Invasive species: impacts on forests and forestry
Impacts of the forest sector on the introduction and spread of invasive species
Activities of the forest sector can contribute to the introduction and spread of invasive species through forest utilization practices and the intentional introduction of species for commercial forestry, agroforestry and other purposes.
Forest utilization, in particular practices such as timber harvesting, extraction of non-timber products, the construction of logging and transport roads and facilities for logging camps, and the conversion of natural forest to plantations, can have direct and indirect negative impacts on the ecological functions of forests and on forest biodiversity by promoting the invasion of alien species.Construction of a forest road in Bhutan (FAO/FO-0822/N. Winkler)
Forest roads provide essential access for timber extraction, management and monitoring of forest resources and as such are an important requirement for sustainable forest management and use. However when poorly designed and maintained, forest roads are often the cause of a variety of environmental problems associated with forest harvesting operations. Under some circumstances, forest roads may also initiate or accelerate the invasion of exotic species that ultimately displace native species. In addition, the increased levels of human activities in previously inaccessible areas, as facilitated by forest roads, cause many environmental problems including the possible introduction of alien species.
Forest sector activities can promote the emergence or re-emergence of infectious diseases which degrade human health and that of other species. Clear-cutting and road building may increase exposure of workers to infectious diseases such as human immunodeficiency virus (HIV), Ebola hemorrhagic fever, and Marburg hemorrhagic fever, yellow fever, leishmaniasis, malaria and Ross River virus disease. Logging can change the abundance, extent and quality of aquatic larval habitats for the Anopheles mosquito vectors of malaria and by disturbing the forest floor, creating depressions that catch and hold water, thus creating new sites for the development of more mosquitoes.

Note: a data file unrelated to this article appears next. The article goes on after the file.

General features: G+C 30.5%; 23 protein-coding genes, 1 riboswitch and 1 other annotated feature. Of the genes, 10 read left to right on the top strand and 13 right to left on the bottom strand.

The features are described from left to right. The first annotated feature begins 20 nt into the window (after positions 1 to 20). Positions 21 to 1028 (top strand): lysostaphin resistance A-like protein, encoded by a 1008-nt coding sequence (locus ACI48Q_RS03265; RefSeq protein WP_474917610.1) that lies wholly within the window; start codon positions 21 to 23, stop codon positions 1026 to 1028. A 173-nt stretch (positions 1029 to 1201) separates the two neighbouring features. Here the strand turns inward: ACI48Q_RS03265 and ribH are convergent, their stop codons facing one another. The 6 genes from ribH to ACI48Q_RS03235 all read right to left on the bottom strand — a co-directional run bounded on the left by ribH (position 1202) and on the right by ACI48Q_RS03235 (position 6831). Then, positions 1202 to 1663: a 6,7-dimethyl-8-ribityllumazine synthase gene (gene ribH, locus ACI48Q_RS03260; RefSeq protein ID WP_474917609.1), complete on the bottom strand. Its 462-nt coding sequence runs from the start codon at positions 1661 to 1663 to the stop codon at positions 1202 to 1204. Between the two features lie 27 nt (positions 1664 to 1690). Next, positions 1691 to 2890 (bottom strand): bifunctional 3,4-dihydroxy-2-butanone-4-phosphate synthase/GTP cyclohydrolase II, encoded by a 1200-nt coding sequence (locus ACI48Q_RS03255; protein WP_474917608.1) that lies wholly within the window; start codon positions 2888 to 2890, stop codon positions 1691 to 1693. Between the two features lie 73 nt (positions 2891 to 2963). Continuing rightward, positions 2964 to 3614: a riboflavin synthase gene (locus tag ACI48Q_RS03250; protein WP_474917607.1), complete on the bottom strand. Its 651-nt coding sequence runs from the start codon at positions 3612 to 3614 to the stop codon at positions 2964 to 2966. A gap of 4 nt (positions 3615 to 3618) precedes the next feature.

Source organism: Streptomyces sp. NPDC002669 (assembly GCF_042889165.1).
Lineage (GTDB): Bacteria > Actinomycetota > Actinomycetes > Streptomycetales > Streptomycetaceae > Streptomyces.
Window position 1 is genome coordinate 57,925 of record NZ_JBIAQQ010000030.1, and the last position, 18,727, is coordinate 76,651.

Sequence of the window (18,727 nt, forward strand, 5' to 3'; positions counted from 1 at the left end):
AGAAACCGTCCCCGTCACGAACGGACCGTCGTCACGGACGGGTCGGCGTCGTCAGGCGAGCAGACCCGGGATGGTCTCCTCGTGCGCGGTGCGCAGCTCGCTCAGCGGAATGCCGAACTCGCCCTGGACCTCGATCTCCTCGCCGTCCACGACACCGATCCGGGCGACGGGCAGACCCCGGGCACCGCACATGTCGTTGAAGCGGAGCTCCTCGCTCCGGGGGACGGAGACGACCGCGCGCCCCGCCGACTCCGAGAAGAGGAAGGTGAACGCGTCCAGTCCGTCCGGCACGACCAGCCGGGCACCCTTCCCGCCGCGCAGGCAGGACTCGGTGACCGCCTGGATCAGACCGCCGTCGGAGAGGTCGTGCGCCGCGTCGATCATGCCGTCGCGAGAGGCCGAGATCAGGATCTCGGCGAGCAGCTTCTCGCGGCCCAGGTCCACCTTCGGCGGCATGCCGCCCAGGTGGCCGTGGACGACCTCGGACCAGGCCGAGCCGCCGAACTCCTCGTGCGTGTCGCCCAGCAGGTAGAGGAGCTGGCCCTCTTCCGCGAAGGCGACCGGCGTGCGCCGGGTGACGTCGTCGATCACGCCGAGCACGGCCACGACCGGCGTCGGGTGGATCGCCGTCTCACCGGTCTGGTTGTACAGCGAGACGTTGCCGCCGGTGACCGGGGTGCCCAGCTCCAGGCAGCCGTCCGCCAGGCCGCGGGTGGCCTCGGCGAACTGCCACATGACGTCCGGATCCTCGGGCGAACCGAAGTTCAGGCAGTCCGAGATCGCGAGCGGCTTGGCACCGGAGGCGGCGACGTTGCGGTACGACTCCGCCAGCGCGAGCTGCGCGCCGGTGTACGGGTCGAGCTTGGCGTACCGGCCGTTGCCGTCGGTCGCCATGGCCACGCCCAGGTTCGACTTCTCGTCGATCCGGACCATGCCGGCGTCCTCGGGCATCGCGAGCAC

Deforestation can result in humans coming into closer contact with the vectors for such diseases as leishmaniasis, yellow fever, trypanosomiasis (both African sleeping sickness and Chagas disease), and Kyasanur forest disease. Similarly, some animal reservoir hosts increase in abundance near the edges between forests and human settlements thus increasing the risk of human exposure to pathogens. The destruction of forest habitat may result in the removal, replacement or eradication of dominant vector species and sometimes, the replacement species are more effective vectors of disease as observed with loa loa (tropical eyeworm) and onchocerciasis (river blindness). Deforestation and desertification may also be accompanied by changes in the distribution of vectors such as ticks, blackflies, tsetse flies and Anopheles mosquitoes.Forest workers, such as this worker in the tropical forests of Suriname, can experience increased exposure to infectious diseases and their vectors (FAO/FO-0760/M. Noebauer)
Refforestation activities can also affect the population dynamics of vectors and reservoirs which can promote the emergence of infectious diseases.
The forest sector itself is a major source of invasive species. Many of the tree species used in commercial forestry in many parts of the world are alien or non-indigenous to the area. Hundreds of species have also been widely and successfully planted for a variety of purposes including afforestation, desertification and erosion control, and for the supply of fuelwood and other forest products. Such intentional introductions however, can bring about many unintended and costly consequences when these species escape cultivation and invade natural ecosystems. Alien tree plantations can have negative effects on the biodiversity and water resources of afforested areas. Alien species that spread from plantations to natural and semi-natural areas, and also into areas set aside for conservation and water production, have considerable impacts on ecosystem properties and functions.